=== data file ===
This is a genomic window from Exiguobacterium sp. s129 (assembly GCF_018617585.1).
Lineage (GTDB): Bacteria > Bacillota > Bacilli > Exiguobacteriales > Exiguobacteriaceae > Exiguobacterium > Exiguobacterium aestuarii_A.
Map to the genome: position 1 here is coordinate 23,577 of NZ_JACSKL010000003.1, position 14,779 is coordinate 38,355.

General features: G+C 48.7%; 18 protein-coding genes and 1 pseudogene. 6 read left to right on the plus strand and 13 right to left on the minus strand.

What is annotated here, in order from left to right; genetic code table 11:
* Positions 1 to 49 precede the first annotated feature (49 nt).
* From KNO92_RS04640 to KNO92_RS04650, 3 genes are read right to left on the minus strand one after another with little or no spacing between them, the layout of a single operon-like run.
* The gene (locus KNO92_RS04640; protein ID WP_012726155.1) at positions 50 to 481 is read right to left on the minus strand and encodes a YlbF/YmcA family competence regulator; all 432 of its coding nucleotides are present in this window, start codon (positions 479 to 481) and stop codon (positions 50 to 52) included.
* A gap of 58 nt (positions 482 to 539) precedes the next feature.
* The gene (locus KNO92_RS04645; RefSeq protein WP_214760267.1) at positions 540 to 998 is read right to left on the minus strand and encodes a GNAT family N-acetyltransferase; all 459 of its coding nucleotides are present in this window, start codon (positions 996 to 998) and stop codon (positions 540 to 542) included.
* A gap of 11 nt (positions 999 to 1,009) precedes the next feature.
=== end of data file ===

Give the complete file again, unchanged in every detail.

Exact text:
This is a genomic window from Exiguobacterium sp. s129 (assembly GCF_018617585.1).
Lineage (GTDB): Bacteria > Bacillota > Bacilli > Exiguobacteriales > Exiguobacteriaceae > Exiguobacterium > Exiguobacterium aestuarii_A.
Map to the genome: position 1 here is coordinate 23,577 of NZ_JACSKL010000003.1, position 14,779 is coordinate 38,355.

General features: G+C 48.7%; 18 protein-coding genes and 1 pseudogene. 6 read left to right on the plus strand and 13 right to left on the minus strand.

What is annotated here, in order from left to right; genetic code table 11:
* Positions 1 to 49 precede the first annotated feature (49 nt).
* From KNO92_RS04640 to KNO92_RS04650, 3 genes are read right to left on the minus strand one after another with little or no spacing between them, the layout of a single operon-like run.
* The gene (locus KNO92_RS04640; protein ID WP_012726155.1) at positions 50 to 481 is read right to left on the minus strand and encodes a YlbF/YmcA family competence regulator; all 432 of its coding nucleotides are present in this window, start codon (positions 479 to 481) and stop codon (positions 50 to 52) included.
* A gap of 58 nt (positions 482 to 539) precedes the next feature.
* The gene (locus KNO92_RS04645; RefSeq protein WP_214760267.1) at positions 540 to 998 is read right to left on the minus strand and encodes a GNAT family N-acetyltransferase; all 459 of its coding nucleotides are present in this window, start codon (positions 996 to 998) and stop codon (positions 540 to 542) included.
* A gap of 11 nt (positions 999 to 1,009) precedes the next feature.